Where to start. Its been another crazy few weeks since my last update. The summer weather we've all been wanting has continued, crags are drying out again and sending conditions have been in abundance.
The Cornice in Chee Dale sounds as if it is approaching something of the state we all enjoyed over that famous summer a couple of years ago... However I've been biding my time a little before venturing back down here, mainly down to the fact I've had other projects on the go.
Yesterday marked a big step forward in my climbing and a major dream realised that I've had for as long as I can remember. Mecca at Raven Tor is probably one of the most famous routes in the country and lusted after by many. My Dad can remember it as an old aid route back in the day and the majority of UK climbers will know of its history.
I've had a fair few friends over the years take down this short, power endurance test piece and I even gave it a try myself a year or two ago but the madding crowd waiting in the blocks behind me, rearing for there turn, always put me off and I decided to leave it.
My psyche returned for it though a few weeks ago after knocking out an ascent of the long 8b Waddage, amongst a few other endurance fests. While its hard to compare the two routes, as one is pure endurance with no totally desperate hard move and the other a short bouldery rig, it suddenly dawned on me that I might actually have the fitness required to have a good go at Mecca. So about a week ago I decided to jump on and see how it felt. The moves came back to me fairly quickly and after various beta from folk I had done the main big 'pocket link'. I was buzzing as all that was required now was to add around 4/5 extra moves and it could be game on... So I went away stoked on the rapid progress and spent the next few days barely being able to contain my excitement for the next session.
One thing about this route is that it can destroy your skin, particular the left hand so I took a few days rest and waited for the temps to cool down. Saturday came around and I ventured back, hoping the extra couple days rest had done me some good. Conditions felt prime when we arrived at around 8.30am and there was a good breeze. I was fairly confident of being in with a chance of pushing on through to the top, using my new found fitness and ability to recover, if I could just get established in the base of the groove. I tied in, pulled through the start fine, set myself up for the crux and before I knew what was happening, found myself at the top of the groove. However the fatigue quickly set in as I attempted to free myself from the tangle of knee bars and egyptians and I peeled off into space.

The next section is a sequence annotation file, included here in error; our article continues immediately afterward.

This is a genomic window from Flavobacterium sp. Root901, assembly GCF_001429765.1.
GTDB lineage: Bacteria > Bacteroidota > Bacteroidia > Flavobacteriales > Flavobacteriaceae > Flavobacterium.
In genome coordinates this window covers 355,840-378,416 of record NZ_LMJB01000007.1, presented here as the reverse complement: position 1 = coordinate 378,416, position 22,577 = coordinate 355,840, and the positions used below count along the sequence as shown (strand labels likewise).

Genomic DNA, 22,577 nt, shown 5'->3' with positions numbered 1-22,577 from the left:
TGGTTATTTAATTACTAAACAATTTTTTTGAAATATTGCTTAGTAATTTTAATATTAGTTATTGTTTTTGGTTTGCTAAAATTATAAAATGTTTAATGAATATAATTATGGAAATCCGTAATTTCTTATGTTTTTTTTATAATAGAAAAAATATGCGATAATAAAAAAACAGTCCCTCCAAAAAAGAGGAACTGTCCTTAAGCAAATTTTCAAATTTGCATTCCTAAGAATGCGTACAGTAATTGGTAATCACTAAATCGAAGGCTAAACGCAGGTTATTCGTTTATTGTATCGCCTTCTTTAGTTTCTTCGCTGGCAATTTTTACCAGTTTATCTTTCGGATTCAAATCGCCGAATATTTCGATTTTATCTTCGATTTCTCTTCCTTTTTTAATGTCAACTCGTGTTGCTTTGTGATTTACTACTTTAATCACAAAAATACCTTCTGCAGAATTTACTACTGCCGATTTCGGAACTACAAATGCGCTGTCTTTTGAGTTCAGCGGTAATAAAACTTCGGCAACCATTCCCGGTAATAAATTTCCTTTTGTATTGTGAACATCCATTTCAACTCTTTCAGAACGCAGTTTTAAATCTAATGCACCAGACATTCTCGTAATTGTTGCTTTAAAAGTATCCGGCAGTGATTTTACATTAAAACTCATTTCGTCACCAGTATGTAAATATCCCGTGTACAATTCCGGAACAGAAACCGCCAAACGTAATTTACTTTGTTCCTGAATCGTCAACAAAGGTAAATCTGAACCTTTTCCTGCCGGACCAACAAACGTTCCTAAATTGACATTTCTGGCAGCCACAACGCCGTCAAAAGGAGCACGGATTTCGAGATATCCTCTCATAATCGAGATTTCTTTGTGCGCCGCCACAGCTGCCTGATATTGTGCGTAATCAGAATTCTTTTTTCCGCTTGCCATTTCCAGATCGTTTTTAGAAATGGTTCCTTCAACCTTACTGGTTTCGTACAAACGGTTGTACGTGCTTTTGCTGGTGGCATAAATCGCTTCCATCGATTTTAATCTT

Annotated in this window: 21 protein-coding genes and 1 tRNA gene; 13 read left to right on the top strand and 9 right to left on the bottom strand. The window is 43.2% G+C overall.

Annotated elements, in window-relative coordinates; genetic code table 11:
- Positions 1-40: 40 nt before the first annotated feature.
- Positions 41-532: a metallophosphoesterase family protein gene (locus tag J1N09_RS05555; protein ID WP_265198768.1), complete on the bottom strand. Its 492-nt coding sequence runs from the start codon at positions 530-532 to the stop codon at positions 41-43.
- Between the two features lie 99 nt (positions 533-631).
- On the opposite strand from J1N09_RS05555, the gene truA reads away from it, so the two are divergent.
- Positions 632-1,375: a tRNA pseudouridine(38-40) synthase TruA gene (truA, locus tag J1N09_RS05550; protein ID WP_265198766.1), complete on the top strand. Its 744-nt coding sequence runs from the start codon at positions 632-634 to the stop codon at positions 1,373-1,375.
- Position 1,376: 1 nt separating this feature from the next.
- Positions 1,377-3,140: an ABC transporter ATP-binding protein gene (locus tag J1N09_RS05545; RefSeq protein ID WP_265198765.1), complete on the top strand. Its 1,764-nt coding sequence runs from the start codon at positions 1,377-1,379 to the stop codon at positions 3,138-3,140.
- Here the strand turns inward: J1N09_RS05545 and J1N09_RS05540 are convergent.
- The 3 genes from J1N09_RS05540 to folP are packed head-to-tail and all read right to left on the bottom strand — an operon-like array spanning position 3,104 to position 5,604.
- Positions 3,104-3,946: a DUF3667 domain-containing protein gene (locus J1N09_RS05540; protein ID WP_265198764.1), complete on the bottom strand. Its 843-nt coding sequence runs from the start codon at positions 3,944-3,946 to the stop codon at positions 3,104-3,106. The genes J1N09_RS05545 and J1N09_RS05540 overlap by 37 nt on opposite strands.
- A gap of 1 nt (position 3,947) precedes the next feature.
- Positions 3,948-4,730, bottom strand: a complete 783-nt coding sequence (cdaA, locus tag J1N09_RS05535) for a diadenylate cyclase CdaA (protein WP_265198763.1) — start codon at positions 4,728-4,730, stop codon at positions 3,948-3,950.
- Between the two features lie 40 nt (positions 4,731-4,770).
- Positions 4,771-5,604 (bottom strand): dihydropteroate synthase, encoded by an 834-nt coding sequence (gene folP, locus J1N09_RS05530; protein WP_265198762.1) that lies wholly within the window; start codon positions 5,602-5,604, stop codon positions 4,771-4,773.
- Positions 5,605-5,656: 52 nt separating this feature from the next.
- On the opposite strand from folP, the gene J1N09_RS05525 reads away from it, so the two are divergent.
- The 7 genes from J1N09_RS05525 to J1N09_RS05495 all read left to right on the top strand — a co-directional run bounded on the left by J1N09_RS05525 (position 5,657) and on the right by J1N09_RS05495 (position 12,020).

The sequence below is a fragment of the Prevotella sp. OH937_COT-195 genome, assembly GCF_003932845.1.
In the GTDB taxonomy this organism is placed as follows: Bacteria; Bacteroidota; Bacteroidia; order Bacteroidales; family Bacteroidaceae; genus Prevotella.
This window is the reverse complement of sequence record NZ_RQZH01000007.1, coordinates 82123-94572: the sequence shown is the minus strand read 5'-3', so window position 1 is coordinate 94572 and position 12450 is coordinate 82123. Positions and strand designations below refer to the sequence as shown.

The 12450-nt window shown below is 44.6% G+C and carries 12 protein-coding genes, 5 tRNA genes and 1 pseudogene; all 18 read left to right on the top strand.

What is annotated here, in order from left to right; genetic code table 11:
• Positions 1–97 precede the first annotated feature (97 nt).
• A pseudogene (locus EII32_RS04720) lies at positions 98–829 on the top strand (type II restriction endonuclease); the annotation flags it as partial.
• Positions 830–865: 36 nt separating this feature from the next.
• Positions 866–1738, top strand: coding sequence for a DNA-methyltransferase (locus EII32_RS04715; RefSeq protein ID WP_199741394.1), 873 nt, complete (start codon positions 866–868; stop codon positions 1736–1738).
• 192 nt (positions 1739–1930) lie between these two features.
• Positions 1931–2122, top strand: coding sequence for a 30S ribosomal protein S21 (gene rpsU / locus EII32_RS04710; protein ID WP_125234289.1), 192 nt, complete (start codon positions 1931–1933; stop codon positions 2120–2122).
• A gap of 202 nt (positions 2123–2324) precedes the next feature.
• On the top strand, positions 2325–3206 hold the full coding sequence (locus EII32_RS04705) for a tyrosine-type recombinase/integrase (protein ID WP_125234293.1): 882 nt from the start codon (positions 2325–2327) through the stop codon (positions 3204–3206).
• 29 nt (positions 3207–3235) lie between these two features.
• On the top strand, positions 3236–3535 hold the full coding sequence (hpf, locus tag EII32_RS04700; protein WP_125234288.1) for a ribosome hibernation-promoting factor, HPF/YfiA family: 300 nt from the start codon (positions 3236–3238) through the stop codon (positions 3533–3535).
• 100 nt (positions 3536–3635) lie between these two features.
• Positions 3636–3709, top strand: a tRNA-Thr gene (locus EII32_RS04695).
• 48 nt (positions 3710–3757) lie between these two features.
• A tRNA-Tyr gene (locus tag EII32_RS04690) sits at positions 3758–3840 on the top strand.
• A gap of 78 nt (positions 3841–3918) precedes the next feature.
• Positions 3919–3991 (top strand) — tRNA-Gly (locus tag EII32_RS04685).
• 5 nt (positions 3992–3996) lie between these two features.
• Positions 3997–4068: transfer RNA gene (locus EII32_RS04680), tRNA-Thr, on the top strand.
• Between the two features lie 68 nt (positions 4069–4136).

But I was on the home straight. This was it, the feeling we all know when we suddenly realise something is within our grasp. Four redpoints later and I had gradually increased my highpoint inch by inch, with my last try proving to be the closest yet. A simple foot pop prevented me from reaching the final hold you use to rock over into the finishing flake. Gutted but psyched out of my head at the same time I decided to call it a day and I'd take a couple days off to fully recover and grow some much needed skin!
Driving over early yesterday morning I felt a mix of excitement and nerves clashing together but I was fully confident in myself and knew that in theory it should all be a formality... I met up with the crew and after a good warm up I fancied giving it a try. The bottom moves felt totally solid, skin felt good flicking between the crimps then all of a sudden POP and my right foot slid off. That certainly wasn't in the script to happen, at all. It did throw me for a split second and I felt a tiny sliver of doubt suddenly creep its way into the back of my mind. But back on the ground I tried to focus in, put it down to a false start and keep my eye firmly on the task in hand. After a brief rest I was back up there in the same position but my foot popped again! Only this time I crimped up hard, readjusted and fired up to the horn. Clip, clip, shake, undercut, crimp, drop knee, crimp and I was back at my highpoint, the last hold staring in my face. This time I made sure my foot was solid, tensed my core, boned down on the crimp like no tomorrow and it was there. I stabbed my feet over, reached into the flake and clipped the belay.
A lifetime dream, a route I've looked up at and wondered about since I first visted the Tor as a kid, was complete and it felt dam good! But now I'm hungrier than ever for more and we'll be back out in the next few days and onto the next project. That's how the wagon rolls, and how we progress!
Thanks a lot for reading and checking in folks. Have fun out there!